Cavaliers introduce Andrew Wiggins after unlikely scenario
BY EDDIE DILWORTH
CAVALIERS BEAT WRITER
The Cleveland Cavaliers weren’t supposed to be in this position. After the conclusion of a disappointing 2013-14 season, the Cavs were projected to receive the 9th-overall pick in the 2014 NBA Draft before the franchise cashed in, again, at the NBA Lottery. Cleveland inconceivably received the No. 1 overall selection at the Lottery this past May, and the turn of good fortune culminated in the selection of University of Kansas star Andrew Wiggins.
“This is the culmination of an amazing offseason to this point, and I feel like what we’re doing is only building momentum,” Cavaliers general manager David Griffin said. “The momentum that exists in this city right now, frankly, both from a sports standpoint and just in general terms, is really exciting and it’s palpable for all of us. I hope what this does is continue that and I believe it certainly has.”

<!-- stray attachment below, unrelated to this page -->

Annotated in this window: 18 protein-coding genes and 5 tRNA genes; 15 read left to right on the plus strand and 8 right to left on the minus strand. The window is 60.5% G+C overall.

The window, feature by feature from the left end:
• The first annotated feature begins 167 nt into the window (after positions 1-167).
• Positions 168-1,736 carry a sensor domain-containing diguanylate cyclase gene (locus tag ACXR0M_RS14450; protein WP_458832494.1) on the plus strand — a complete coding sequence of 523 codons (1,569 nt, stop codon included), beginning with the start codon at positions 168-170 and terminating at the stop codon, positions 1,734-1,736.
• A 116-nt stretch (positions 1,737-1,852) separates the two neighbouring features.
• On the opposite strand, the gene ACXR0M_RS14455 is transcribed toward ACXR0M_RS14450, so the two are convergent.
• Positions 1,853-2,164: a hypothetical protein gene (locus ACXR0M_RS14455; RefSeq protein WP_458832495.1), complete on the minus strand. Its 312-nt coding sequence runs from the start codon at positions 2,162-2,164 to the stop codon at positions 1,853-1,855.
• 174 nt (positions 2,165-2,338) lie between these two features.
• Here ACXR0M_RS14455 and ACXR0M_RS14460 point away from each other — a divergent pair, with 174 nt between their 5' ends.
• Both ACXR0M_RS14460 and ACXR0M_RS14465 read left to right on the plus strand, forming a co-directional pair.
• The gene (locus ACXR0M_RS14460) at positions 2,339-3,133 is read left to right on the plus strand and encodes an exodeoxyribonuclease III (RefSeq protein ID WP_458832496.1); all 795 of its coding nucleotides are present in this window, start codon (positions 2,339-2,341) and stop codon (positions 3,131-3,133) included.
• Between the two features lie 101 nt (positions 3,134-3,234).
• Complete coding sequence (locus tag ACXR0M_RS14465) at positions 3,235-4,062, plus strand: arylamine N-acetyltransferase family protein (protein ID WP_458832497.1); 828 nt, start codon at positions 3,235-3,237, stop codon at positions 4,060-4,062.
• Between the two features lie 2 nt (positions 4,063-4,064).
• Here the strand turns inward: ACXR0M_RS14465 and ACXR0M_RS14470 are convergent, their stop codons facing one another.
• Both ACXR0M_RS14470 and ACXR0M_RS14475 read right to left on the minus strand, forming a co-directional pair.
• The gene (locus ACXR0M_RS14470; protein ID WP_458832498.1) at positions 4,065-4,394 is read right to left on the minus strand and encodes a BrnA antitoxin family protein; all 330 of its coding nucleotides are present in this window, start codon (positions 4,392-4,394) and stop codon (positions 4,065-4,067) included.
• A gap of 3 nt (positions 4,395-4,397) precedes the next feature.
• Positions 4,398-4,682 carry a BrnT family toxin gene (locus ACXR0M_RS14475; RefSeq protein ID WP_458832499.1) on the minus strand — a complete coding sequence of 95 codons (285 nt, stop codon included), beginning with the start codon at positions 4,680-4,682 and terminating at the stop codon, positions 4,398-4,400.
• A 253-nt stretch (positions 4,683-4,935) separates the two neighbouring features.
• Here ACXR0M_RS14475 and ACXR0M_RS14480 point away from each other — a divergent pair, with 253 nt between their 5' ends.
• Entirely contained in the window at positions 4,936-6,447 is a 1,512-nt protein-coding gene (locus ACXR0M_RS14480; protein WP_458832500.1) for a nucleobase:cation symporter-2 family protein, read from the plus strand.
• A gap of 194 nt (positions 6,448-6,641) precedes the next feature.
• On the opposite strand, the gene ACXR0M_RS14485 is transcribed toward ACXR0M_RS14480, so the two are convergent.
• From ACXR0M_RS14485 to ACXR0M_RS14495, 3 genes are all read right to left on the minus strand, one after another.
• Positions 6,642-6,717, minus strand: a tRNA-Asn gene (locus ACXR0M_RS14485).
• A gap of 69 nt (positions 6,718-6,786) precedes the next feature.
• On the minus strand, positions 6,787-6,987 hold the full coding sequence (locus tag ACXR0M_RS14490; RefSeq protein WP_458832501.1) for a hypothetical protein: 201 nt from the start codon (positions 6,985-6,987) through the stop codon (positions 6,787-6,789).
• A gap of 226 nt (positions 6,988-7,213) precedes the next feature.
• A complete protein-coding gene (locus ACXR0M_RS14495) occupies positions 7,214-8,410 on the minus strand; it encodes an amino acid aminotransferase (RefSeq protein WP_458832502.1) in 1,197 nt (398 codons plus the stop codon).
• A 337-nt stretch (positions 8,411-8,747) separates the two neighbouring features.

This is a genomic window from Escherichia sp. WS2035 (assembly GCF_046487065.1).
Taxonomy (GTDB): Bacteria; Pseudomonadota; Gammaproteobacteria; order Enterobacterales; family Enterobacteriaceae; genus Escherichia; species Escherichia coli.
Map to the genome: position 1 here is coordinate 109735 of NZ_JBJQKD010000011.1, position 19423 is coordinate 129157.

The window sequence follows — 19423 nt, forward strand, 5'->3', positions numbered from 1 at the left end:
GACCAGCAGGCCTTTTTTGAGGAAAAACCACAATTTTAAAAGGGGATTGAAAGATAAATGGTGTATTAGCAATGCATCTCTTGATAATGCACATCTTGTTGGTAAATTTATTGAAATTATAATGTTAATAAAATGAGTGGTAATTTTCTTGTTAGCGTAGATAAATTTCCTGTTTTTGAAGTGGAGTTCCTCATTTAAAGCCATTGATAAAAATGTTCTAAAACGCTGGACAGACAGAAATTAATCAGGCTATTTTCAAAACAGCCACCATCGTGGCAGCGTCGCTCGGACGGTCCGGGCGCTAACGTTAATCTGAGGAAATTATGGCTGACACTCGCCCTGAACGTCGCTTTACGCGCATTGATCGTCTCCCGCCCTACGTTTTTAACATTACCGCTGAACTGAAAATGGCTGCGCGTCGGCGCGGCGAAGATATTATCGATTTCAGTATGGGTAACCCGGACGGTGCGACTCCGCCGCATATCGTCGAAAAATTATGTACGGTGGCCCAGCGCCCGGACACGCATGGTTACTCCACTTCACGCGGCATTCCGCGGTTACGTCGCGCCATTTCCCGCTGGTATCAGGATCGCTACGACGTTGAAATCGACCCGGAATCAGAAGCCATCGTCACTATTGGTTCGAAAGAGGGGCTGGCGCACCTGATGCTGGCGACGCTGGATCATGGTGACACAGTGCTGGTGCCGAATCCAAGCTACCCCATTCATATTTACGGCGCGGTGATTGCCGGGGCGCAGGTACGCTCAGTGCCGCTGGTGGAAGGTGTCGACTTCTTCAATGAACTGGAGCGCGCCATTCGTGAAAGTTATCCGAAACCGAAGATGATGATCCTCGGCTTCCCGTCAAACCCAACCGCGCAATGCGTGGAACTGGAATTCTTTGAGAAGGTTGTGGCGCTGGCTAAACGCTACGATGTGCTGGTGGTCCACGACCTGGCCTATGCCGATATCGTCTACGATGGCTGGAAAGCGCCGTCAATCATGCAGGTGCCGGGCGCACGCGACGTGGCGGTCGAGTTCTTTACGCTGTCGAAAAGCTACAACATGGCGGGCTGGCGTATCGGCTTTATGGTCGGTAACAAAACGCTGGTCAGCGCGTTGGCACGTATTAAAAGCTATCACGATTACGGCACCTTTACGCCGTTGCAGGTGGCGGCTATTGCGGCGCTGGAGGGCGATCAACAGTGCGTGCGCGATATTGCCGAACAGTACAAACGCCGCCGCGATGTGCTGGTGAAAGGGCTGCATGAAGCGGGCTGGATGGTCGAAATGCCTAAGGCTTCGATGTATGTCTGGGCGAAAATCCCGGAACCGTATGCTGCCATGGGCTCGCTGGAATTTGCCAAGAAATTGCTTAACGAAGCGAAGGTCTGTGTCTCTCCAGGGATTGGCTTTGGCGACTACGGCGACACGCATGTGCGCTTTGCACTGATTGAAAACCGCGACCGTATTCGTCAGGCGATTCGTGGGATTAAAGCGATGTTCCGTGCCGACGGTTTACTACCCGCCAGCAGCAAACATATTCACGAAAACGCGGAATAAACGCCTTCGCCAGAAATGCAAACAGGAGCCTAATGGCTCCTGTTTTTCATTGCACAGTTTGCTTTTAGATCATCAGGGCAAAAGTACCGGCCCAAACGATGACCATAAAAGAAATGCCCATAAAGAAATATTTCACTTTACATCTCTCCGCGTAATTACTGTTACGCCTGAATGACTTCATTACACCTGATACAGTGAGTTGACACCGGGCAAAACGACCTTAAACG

Wiggins wasn’t supposed to be a Cavalier, but he is. The Cavs made Wiggins the second Canadian-born player to go No. 1, joining last year’s top selection Anthony Bennett. Bennett had a rookie season to forget, but Wiggins could be a player remembered decades into the future.
Wiggins, who stands at a strapping 6-feet-8 inches, comes from elite athletic bloodlines. His mother, Marita Payne-Wiggins, was an Olympic track and field sprinter for Canada in the ’80s, and his father, Mitchell Wiggins, was selected 23rd-overall by the Indiana Pacers in 1983. While the elder Wiggins had his share of troubles in the NBA, most NBA pundits expect Andrew to flourish.